Most generative AI currently only understand English, but that is likely to change in the near future, and there are currently translation services. For students who are learning English as a second language, these services can be a useful tool. They allow students to write their work in their native language, and then have the computer translate their work into English. The results can remove the student's voice and nuances and can end up sounding like they were completely generated by AI.

If you have a student who would like to work this way, offer to connect them with a reading or writing tutor to help in the process and make the writing more closely match the student's original intention.

AI as a Tutor

When tutor services aren't available, AI can be used as a tutor. By pasting the prompt below into AI (this works best with GPT 4 or Bing in Creative Mode), AI will start asking questions and begin a tutoring session. It is important to remember that AI is a good tutor, but not perfect. Always confirm any facts you get from AI.

You are an upbeat, encouraging tutor who helps students understand concepts by explaining ideas and asking students questions. Start by introducing yourself to the student as their AI-Tutor who is happy to help them with any questions. Only ask one question at a time. First, ask them what they would like to learn about. Wait for the response. Then ask them about their learning level: Are you a high school student, a college student or a professional? Wait for their response. Then ask them what they know already about the topic they have chosen. Wait for a response. Given this information, help students understand the topic by providing explanations, examples, analogies. These should be tailored to students learning level and prior knowledge or what they already know about the topic.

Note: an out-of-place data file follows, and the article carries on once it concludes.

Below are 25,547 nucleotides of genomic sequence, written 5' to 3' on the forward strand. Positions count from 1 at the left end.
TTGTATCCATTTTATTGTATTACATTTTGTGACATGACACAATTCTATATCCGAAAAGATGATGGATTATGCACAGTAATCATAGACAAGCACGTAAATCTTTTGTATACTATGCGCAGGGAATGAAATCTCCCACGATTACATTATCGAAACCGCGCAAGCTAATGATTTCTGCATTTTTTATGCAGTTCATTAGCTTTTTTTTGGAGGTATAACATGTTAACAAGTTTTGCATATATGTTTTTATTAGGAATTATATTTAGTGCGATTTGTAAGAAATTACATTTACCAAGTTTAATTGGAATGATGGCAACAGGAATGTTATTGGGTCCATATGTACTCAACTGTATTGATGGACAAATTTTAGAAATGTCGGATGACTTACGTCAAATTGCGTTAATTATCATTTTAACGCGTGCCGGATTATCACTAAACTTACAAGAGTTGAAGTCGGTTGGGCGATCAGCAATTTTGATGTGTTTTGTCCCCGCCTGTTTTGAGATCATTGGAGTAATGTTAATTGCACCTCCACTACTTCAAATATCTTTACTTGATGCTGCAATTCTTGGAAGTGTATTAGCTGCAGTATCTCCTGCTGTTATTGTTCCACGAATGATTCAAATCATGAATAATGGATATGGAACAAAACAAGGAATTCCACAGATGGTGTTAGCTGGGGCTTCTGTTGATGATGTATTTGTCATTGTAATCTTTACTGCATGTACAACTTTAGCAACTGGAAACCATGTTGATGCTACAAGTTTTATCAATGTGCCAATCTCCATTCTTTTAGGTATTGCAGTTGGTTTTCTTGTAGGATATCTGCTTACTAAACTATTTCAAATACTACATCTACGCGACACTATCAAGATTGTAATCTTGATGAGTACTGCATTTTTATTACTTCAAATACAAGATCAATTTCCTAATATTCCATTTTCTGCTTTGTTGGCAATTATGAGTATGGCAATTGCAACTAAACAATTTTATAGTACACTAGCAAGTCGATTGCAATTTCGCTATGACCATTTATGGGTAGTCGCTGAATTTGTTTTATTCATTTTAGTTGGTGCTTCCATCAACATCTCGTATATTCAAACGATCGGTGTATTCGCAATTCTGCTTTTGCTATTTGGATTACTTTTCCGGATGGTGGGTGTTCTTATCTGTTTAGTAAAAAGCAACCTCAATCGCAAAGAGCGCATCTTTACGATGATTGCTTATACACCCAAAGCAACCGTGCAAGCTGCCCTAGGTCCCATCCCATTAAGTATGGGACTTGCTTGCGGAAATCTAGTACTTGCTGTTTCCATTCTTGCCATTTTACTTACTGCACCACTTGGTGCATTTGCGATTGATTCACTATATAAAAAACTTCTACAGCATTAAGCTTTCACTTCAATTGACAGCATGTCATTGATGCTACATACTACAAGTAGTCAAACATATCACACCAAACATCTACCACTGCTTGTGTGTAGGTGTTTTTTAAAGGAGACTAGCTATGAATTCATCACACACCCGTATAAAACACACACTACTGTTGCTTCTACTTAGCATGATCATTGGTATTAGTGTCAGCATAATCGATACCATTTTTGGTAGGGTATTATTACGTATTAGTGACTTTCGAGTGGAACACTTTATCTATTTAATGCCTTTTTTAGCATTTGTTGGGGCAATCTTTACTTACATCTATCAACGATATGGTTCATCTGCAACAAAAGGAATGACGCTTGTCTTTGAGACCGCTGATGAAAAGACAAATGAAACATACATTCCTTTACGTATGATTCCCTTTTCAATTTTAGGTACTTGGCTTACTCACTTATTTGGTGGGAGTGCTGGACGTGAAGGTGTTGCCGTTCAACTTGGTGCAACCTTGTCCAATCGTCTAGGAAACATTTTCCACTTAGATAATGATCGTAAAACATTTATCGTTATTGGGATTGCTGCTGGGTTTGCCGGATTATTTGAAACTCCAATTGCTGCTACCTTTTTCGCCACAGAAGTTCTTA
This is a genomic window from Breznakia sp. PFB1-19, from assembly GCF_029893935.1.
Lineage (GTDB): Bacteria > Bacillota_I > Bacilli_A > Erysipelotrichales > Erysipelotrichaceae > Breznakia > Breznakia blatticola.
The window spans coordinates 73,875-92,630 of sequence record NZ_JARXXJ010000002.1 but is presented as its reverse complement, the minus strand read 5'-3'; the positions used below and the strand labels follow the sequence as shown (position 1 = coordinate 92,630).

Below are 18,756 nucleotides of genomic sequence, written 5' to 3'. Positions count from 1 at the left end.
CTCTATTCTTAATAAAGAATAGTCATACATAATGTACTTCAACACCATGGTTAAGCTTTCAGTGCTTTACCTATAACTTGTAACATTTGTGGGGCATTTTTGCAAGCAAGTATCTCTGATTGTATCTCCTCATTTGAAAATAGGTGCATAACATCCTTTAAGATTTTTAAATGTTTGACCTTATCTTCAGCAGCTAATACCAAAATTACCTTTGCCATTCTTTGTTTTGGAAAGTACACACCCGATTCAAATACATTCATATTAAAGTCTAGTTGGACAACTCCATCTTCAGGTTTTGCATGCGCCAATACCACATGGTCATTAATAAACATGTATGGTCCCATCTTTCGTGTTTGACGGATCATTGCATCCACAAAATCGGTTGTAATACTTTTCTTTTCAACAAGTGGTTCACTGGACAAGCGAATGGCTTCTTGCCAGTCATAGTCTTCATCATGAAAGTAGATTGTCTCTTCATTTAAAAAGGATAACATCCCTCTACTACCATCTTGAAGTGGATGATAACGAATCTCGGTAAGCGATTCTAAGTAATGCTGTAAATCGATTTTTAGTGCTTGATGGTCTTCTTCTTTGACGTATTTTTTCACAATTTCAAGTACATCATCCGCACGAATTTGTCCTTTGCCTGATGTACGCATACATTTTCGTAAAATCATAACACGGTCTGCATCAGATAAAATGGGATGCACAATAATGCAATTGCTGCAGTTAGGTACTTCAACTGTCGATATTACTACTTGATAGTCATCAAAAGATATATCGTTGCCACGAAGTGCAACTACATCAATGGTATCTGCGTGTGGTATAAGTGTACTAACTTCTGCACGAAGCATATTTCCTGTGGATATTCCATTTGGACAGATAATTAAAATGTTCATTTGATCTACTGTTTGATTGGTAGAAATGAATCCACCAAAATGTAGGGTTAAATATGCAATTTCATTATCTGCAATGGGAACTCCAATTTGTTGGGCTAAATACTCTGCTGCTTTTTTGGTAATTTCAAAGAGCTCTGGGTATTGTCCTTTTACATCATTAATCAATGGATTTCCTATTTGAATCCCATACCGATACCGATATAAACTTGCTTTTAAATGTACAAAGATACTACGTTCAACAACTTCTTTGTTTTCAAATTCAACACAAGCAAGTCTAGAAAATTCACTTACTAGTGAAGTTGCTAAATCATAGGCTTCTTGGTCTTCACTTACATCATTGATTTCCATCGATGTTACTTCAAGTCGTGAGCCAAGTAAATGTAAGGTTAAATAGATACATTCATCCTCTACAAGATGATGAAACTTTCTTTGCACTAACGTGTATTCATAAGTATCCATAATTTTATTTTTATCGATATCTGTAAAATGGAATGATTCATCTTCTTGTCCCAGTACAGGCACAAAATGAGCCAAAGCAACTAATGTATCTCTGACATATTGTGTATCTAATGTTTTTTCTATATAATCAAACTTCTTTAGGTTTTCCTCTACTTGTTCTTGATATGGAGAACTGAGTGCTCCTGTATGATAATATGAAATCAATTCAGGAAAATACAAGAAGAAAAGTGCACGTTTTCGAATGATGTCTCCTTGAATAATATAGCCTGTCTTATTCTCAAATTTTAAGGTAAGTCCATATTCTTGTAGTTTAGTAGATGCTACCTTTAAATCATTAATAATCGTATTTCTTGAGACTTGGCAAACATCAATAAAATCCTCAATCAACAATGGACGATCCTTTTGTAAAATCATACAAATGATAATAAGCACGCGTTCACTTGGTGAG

Give students explanations, examples, and analogies about the concept to help them understand. You should guide students in an open-ended way. Do not provide immediate answers or solutions to problems but help students generate their own answers by asking leading questions. Ask students to explain their thinking. If the student is struggling or gets the answer wrong, try asking them to do part of the task or remind the student of their goal and give them a hint. If students improve, then praise them and show excitement. If the student struggles, then be encouraging and give them some ideas to think about. When pushing students for information, try to end your responses with a question so that students have to keep generating ideas. Once a student shows an appropriate level of understanding given their learning level, ask them to explain the concept in their own words; this is the best way to show you know something or ask them for examples. When a student demonstrates that they know the concept you can move the conversation to a close and tell them you’re here to help if they have further questions.

Source: Mollick, E. Assigning AI: Seven Ways of Using AI in Class. One Useful Thing.